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Send data via NGINX to your Logstash instance provided by

Nginx Logstash Configuration

Ship logs from NGINX to logstash

Configure Filebeat to ship logs from a NGINX web server to Logstash and Elasticsearch.

Step 1 - Install FilebeatCopy

deb (Debian/Ubuntu/Mint)

curl -L -O
sudo dpkg -i -oss-7.15.1-amd64.deb

rpm (CentOS/RHEL/Fedora)

curl -L -O
sudo rpm -vi -oss-7.15.1-x86_64.rpm


curl -L -O
tar xzvf -oss-7.15.1-darwin-x86_64.tar.gz


  • Download the Windows zip file from the official downloads page.
  • Extract the contents of the zip file into C:\Program Files.
  • Rename the -<version>-windows directory to ``.
  • Open a PowerShell prompt as an Administrator (right-click the PowerShell icon and select Run As Administrator). If you are running Windows XP, you may need to download and install PowerShell.
  • Run the following commands to install as a Windows service:
cd 'C:\Program Files\'
If script execution is disabled on your system, you need to set the execution policy for the current session to allow the script to run. For example: PowerShell.exe -ExecutionPolicy UnRestricted -File .\install-service-.ps1.
My OS isn't here! Don't see your system? Check out the official downloads page for more options (including 32-bit versions).

Step 2 - Locate Configuration FileCopy

deb/rpm /etc/filebeat/filebeat.yml
mac/win <EXTRACTED_ARCHIVE>/filebeat.yml

Step 3 - Enable the NGINX ModuleCopy

There are several built in filebeat modules you can use. You will need to enable the nginx module.


sudo filebeat modules list
sudo filebeat modules enable nginx


./filebeat modules list
./filebeat modules enable nginx


.\filebeat.exe modules list
.\filebeat.exe modules enable nginx

Additional module configuration can be done using the per module config files located in the modules.d folder, most commonly this would be to read logs from a non-default location

deb/rpm /etc/filebeat/modules.d/
mac/win <EXTRACTED_ARCHIVE>/modules.d/

- module: nginx
# Access logs
  enabled: true

  # Set custom paths for the log files. If left empty,
  # Filebeat will choose the paths depending on your OS.
  var.paths: ["/custom/path/to/logs"]

# Error logs
  enabled: true

  # Set custom paths for the log files. If left empty,
  # Filebeat will choose the paths depending on your OS.
  var.paths: ["/custom/path/to/logs"]

# Ingress-nginx controller logs. This is disabled by default. It could be used in Kubernetes environments to parse ingress-nginx logs
  enabled: false

  # Set custom paths for the log files. If left empty,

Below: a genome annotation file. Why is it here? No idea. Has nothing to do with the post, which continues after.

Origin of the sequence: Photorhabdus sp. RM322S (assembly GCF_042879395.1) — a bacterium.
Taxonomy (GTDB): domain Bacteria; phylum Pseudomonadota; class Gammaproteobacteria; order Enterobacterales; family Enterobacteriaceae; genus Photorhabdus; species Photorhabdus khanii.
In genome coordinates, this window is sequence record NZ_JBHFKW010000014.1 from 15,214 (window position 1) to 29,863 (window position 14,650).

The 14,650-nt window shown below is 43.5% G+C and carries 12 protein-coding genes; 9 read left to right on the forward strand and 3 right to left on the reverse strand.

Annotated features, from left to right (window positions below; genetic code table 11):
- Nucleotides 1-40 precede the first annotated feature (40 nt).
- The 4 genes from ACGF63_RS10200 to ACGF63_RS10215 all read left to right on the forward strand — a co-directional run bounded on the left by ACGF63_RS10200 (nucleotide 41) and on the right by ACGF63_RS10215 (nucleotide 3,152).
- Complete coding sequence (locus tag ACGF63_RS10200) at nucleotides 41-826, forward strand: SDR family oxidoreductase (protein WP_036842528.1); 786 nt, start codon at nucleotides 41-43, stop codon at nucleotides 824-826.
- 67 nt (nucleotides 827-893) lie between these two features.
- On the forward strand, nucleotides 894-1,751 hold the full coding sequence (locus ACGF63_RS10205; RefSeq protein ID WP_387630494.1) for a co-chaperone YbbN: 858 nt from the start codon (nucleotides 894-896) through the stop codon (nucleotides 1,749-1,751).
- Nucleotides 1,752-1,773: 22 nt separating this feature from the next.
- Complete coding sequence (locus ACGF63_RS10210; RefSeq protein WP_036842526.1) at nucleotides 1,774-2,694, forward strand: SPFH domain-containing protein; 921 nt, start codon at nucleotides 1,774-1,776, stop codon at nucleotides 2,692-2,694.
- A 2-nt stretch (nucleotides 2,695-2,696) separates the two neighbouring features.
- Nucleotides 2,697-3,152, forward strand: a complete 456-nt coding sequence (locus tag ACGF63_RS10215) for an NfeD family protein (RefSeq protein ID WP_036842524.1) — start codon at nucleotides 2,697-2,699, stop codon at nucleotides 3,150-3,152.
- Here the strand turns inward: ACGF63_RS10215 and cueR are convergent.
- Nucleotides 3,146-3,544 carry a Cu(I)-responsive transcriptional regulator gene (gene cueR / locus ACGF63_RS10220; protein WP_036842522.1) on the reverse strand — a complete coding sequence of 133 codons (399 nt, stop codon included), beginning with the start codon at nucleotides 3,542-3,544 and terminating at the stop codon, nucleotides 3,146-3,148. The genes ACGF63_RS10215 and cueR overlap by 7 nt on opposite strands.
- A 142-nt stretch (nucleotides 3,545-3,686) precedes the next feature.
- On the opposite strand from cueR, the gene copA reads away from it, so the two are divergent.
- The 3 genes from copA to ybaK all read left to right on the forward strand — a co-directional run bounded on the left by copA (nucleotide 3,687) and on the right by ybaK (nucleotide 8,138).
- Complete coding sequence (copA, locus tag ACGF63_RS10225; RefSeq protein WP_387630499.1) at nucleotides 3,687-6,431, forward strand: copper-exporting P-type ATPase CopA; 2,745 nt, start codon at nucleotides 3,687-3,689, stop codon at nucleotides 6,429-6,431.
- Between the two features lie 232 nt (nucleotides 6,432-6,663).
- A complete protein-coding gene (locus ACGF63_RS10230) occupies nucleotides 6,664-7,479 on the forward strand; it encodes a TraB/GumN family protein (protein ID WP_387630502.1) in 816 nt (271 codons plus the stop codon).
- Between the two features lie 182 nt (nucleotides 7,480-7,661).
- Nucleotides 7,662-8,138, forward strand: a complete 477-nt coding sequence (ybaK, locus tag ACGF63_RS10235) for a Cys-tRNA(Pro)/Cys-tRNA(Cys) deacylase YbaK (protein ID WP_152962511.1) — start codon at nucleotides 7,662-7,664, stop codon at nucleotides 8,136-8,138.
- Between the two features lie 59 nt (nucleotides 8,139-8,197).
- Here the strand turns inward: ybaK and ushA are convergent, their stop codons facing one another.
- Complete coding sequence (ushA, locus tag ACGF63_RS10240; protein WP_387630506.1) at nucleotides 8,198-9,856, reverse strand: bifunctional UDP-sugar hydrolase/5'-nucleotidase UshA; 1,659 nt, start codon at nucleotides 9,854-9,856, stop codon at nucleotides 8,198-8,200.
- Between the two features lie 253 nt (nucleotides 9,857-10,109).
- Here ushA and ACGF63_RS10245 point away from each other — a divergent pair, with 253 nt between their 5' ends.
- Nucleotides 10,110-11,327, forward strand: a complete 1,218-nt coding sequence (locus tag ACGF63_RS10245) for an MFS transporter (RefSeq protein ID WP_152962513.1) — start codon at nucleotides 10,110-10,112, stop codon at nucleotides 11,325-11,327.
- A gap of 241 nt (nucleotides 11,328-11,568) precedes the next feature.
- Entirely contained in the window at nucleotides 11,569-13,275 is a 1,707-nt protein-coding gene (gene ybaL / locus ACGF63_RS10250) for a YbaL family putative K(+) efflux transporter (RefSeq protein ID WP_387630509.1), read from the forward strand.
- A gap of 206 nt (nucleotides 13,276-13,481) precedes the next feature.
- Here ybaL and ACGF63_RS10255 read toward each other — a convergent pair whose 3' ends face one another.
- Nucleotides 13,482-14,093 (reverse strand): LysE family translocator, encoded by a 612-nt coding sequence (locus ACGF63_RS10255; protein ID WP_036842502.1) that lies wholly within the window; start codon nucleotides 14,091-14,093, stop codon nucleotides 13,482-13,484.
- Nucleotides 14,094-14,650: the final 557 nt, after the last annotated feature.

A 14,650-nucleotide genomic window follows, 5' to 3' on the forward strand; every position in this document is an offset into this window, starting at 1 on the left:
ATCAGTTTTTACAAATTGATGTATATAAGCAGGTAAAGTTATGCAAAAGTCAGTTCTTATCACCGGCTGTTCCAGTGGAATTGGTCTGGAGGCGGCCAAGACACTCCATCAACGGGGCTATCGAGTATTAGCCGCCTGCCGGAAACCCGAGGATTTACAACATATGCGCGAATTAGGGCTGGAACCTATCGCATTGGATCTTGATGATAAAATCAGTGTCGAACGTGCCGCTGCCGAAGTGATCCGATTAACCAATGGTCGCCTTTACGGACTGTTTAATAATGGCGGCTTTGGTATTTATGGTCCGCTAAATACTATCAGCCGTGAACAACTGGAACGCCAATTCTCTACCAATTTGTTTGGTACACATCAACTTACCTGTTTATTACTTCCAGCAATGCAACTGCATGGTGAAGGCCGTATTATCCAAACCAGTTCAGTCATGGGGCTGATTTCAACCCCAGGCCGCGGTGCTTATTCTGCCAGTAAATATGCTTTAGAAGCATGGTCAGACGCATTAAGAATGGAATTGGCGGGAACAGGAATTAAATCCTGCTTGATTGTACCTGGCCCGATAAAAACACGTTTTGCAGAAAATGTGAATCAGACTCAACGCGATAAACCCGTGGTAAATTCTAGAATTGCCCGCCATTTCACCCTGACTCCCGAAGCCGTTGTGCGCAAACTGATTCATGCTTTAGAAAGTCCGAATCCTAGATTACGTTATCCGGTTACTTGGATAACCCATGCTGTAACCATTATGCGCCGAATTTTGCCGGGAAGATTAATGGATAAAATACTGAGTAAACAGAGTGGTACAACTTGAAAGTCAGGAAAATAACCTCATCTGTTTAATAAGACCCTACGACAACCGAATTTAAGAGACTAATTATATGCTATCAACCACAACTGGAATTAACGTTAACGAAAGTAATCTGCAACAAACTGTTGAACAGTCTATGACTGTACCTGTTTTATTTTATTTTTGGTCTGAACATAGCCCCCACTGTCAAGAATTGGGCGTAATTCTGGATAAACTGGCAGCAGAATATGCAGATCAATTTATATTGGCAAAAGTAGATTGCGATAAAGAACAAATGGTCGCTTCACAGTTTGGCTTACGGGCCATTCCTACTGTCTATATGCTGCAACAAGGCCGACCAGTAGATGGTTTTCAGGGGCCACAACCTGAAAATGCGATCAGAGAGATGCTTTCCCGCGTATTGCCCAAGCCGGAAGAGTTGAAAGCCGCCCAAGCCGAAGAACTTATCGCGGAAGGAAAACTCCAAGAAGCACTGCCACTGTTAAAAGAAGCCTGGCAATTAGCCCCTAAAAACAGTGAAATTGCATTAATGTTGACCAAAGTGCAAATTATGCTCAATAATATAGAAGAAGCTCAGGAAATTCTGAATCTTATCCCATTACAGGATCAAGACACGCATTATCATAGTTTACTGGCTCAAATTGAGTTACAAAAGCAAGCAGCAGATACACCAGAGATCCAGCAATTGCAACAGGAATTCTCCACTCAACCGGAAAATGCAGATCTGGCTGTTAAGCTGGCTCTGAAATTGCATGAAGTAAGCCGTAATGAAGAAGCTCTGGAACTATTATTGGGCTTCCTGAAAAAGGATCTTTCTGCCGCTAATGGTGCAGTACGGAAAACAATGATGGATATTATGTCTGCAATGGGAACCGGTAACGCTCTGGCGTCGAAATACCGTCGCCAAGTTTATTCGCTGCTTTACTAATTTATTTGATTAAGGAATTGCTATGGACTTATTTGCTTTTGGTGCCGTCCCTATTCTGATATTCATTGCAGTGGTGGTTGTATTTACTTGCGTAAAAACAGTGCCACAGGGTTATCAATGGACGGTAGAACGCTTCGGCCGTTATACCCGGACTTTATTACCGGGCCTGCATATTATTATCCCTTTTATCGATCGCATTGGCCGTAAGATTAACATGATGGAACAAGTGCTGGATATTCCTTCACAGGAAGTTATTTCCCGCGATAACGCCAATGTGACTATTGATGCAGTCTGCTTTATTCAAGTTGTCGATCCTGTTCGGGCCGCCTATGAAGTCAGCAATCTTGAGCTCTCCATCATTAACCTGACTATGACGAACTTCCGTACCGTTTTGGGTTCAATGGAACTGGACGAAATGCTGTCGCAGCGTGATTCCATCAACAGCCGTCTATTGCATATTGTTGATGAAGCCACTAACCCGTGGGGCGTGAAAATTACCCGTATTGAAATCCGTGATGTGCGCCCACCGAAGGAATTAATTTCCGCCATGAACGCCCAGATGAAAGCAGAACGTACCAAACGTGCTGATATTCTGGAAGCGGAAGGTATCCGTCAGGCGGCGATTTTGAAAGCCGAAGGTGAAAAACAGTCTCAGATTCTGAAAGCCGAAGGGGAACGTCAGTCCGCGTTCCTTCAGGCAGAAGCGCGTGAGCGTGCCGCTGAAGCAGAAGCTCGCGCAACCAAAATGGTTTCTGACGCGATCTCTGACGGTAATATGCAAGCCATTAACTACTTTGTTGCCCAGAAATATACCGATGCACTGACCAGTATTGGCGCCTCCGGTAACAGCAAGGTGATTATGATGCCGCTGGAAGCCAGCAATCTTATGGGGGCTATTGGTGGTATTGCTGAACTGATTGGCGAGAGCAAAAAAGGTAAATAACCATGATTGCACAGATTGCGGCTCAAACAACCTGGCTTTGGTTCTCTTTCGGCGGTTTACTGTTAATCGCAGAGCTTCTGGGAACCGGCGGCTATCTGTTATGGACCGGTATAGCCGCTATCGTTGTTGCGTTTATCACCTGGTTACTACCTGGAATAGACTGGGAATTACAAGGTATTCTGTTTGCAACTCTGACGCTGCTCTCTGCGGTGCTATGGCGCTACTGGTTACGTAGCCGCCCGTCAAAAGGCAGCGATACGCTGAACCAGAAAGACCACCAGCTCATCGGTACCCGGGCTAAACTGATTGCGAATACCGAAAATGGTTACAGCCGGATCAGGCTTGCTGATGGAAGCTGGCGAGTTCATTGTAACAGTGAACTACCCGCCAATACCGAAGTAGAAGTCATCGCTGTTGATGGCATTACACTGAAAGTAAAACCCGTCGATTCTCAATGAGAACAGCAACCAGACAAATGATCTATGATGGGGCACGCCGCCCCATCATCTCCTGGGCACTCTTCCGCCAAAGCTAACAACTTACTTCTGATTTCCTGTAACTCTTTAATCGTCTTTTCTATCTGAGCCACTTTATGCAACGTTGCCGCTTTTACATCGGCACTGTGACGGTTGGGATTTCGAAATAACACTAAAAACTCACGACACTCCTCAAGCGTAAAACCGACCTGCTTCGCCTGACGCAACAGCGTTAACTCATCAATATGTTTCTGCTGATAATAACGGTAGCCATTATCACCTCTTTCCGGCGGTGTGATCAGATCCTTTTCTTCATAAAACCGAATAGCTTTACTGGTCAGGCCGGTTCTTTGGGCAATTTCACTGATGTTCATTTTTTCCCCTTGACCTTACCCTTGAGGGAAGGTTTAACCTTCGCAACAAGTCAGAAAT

# Filebeat will choose the paths depending on your OS.

Step 4 - Configure outputCopy

We'll be shipping to Logstash so that we have the option to run filters before the data is indexed.
Comment out the elasticsearch output block.

## Comment out elasticsearch output
#  hosts: ["localhost:9200"]
No input available! Your stack is missing the required input for this data source Talk to support to add the input

Step 5 - Validate configurationCopy

Let's check the configuration file is syntactically correct by running directly inside the terminal. If the file is invalid, will print an error loading config file error message with details on how to correct the problem.


sudo  -e -c /etc//.yml


./ -e -c .yml


.\.exe -e -c .yml

Step 6 - Start FilebeatCopy

Ok, time to start ingesting data!


sudo systemctl enable filebeat
sudo systemctl start filebeat




PS C:\Program Files\Filebeat> Start-Service filebeat

Step 7 - how to diagnose no data in StackCopy

If you don't see data appearing in your Stack after following the steps, visit the Help Centre guide for steps to diagnose no data appearing in your Stack or Chat to support now.

Step 8 - NGINX dashboardCopy

The NGINX module comes with predefined Kibana dashboards. To view your dashboards for any of your stacks, launch Kibana and choose Dashboards.

Predefined kibana dashboard screenshot

Predefined kibana dashboard screenshot

Predefined kibana dashboard screenshot

Step 9 - NGINX Logs OverviewCopy

NGINX is an open-source HTTP server and reverse proxy that was created by Igor Sysoev & released in 2004. It has gone on to power many of the web’s highest traffic sites (including Netflix, Google & Wordpress) as it is a highly reliable server for enabling businesses to scale their operations.

Viewing NGINX log files can allow you to see spikes in 5XX/4XX status codes affecting the performance of your applications, and allow your Dev teams to drill down into the data to resolve errors. Analysing these at scale can rapidly drain your resources if your teams need to configure separate parsing, configuration, visualisation and reporting tools for a single large NGINX instance.

Many NGINX log analyzers can slow down the process of troubleshooting & increase time to resolution unnecessarily as they often struggle to process large amounts of log data. The log management platform is built on ELK and can easily process large amounts of NGINX server data for root cause analysis.

Our platform is built to scale with your infrastructure, once data is migrated to your ELK Stack you’ll be able to benefit from automatic parsing with Logstash and visualise your NGINX metrics in Kibana. Alert on errors and notify your teams of spikes in real-time with our integrated alerting features that can send notifications to a variety of sources including Jira, Opsgenie, Slack, PagerDuty & Webhooks.

In case you need any further assistance with sending your NGINX data to Logstash & Elasticsearch we're here to help. Just get in touch with our support team via live chat & we'll be happy to assist.

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